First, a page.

OK. OK. And then I was just curious about free cash flow conversion, Stephen, just given it sounds like you did have the big working capital build that it sounds like it'll reverse. I'm not exactly sure of the timing.

But are you expecting free cash conversion to be maybe greater than one this year given the working capital build from last year?

Stephen Nolan -- Chief Financial Officer and Treasurer

We obviously had very strong free cash flow conversion in 2019. We expect another strong year in 2020. We don't guide free cash flow, so I'm not going to tell you whether it's above or below one. But it should be a strong year.

We certainly will see some unwinding of the working capital position we've taken in LEAP. And obviously, the balance of AEC delivered very meaningful cash in 2019 given the segment overall was positive free cash flow. And obviously, as always, Machine Clothing was a very strong cash generator, and we expect that to continue in 2020.

Pete Skibitski -- Alembic Global -- Analyst

OK. OK. Great. And maybe one for Bill.

Bill, in your opening remarks, you kind of were alluding to the M&A market being a little pricy, but it sounded like you were really looking at kind of new bids on projects on kind of current aerospace platforms, and I'm not sure whether that's more commercial or military or not. But how kind of active is the new bid opportunity set? In terms of the size, how big is in the opportunity set? I'm just curious because a lot of these programs are very long-lived. And so we don't necessarily see a lot of new opportunities at the high level. But maybe at your level, they're more active.

So I'm just curious as to what you're seeing there.

Bill Higgins -- Chief Executive Officer

Well, and as we announced, Pete, the Wing of Tomorrow, it's a long-term program. So it really speaks to the long-term technology investment and our belief in the technology and our customers, expected benefits from the composite technology. So we'll keep working, though. As we're working on other long-term opportunities, we'll disclose them when our customers are ready to do that.

But in nature, I would say they're longer term. They're not something that's going to happen within the year.

Stephen Nolan -- Chief Financial Officer and Treasurer

But there is a fairly full pipeline, though, and we were successful in some opportunities in 2019. But to put these in context, these tend to be ones which are either military in nature, which means they're, by somewhat definition, smaller because the build rate is lower or their takeaways from another supplier. And these programs tend to be smaller. These are certainly not LEAP-type programs that we're pursuing and winning right now in terms of its revenue impact.

But they are meaningful. Some of them are certainly in that $10 million to even $30 million of revenue per year we could potentially get out of these programs that we're chasing today. And given the size that you see, we only need to win a handful of those every year to have a meaningful impact on our growth rate.

Pete Skibitski -- Alembic Global -- Analyst

OK, it is great. That makes sense. Thanks for the color, guys.

Bill Higgins -- Chief Executive Officer

Thank you, Pete.

Operator

Thank you. And next, we'll go to the line of Peter Arment with Baird. Please go ahead.

Peter Arment -- Robert W. Baird and Company -- Analyst

Yeah. Thanks. Good morning, Bill and Stephen. Stephen, just a quick one on the forecast for Machine Clothing.

The global production, you said down 2% to 2.5%, 5% down in North America. Have you already started to see weakening order rates from North American customers?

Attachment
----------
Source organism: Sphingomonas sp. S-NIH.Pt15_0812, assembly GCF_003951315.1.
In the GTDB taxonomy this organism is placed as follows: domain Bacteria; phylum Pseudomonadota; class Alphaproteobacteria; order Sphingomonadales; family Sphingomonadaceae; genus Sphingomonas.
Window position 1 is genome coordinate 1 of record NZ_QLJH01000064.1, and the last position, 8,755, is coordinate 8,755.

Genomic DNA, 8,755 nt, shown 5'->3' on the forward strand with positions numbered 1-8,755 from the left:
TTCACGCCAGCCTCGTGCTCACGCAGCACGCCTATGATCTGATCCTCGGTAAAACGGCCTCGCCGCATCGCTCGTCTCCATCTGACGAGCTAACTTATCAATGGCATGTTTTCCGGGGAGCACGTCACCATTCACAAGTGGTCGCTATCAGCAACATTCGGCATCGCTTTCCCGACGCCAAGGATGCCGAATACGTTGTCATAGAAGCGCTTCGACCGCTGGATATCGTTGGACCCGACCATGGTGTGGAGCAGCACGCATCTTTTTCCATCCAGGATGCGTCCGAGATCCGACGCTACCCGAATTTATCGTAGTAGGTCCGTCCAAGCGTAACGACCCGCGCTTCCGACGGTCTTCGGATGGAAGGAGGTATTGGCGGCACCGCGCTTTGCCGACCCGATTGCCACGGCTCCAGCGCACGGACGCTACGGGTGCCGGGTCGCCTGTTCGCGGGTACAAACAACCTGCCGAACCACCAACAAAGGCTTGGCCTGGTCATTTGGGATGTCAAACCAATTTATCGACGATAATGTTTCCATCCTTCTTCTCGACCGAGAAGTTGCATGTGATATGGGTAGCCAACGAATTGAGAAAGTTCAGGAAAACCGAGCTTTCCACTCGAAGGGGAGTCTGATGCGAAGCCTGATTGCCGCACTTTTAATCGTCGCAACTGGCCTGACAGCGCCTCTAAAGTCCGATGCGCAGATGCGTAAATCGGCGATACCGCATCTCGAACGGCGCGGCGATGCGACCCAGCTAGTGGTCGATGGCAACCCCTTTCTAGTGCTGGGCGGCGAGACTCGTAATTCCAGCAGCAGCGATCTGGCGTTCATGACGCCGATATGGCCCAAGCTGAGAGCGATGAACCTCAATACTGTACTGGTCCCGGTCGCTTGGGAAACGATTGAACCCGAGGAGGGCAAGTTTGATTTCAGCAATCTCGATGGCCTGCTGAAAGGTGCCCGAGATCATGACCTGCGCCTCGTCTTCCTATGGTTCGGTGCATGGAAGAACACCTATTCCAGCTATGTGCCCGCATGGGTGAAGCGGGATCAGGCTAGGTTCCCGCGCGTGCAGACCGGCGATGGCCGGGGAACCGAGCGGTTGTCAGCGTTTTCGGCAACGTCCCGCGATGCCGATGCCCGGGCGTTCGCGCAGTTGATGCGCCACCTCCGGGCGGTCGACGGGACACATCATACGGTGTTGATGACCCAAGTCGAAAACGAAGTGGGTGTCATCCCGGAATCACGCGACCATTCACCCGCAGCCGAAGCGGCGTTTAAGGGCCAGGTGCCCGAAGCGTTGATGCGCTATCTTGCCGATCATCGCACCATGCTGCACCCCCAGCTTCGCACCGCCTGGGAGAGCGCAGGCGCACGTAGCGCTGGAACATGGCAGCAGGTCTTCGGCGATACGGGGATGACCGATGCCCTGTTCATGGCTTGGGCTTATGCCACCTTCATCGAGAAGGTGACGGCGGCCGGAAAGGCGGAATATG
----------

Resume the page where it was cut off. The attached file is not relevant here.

Stephen Nolan -- Chief Financial Officer and Treasurer

It's tough to tell right now here in Q1, I do say. The early part of Q1 is always fairly weak in order flow. It's a quarter where, and I haven't lived through this before, but typically, the corporate staff just starts to feel panic at the lack of order flow, and it all comes into the back half of Q1. So it's a little early to tell right now.

It is a little weaker at this point in Q1 that we would ordinarily expect certainly. But it's not very meaningful at this point. And obviously, again, this is not like aerospace where we get orders with very long lead times. These are fairly quick turning orders.

And so we don't typically carry a large backlog.

Peter Arment -- Robert W. Baird and Company -- Analyst

OK. That's helpful. And then just quickly on AEC. I know we've talked a lot about LEAP.

Are you getting more pull out of LEAP to fill in for the LEAP-1A from your customer? I know there was expectations that they were going to accelerate some production on their end.

Stephen Nolan -- Chief Financial Officer and Treasurer

So LEAP-1A is certainly up from 2019, absolutely. And we're seeing some modest increases in LEAP-1A demand. I think there are a couple of factors going on. One, as we've discussed before, if you look at some of the more recent orders for the A320neo family, the proportion of those aircraft which are LEAP-powered as opposed to being powered by the alternative engine has increased over time.

And therefore, we would expect to see even for the same A320neo build rate a larger number of LEAP-1A engines being produced. And secondarily, Airbus has talked about increasing the actual build rate of the A320neo. Now that takes time. I don't think it's reason to expect to see the impact of a higher build rate of A320neo in our current numbers.

The global supply chain for aerospace takes time to move. And I'm sure Airbus will trickle it up over time, but we're not seeing that impact today.

Bill Higgins -- Chief Executive Officer

Yeah. I was going to ask, Stephen, to answer the question, I don't think we're seeing an impact to the MAX order rate slowdown or the production rate slowdown and is there a competitive reaction on the A320. We're not seeing that yet. There is an increase in the LEAP business, the LEAP-1A business.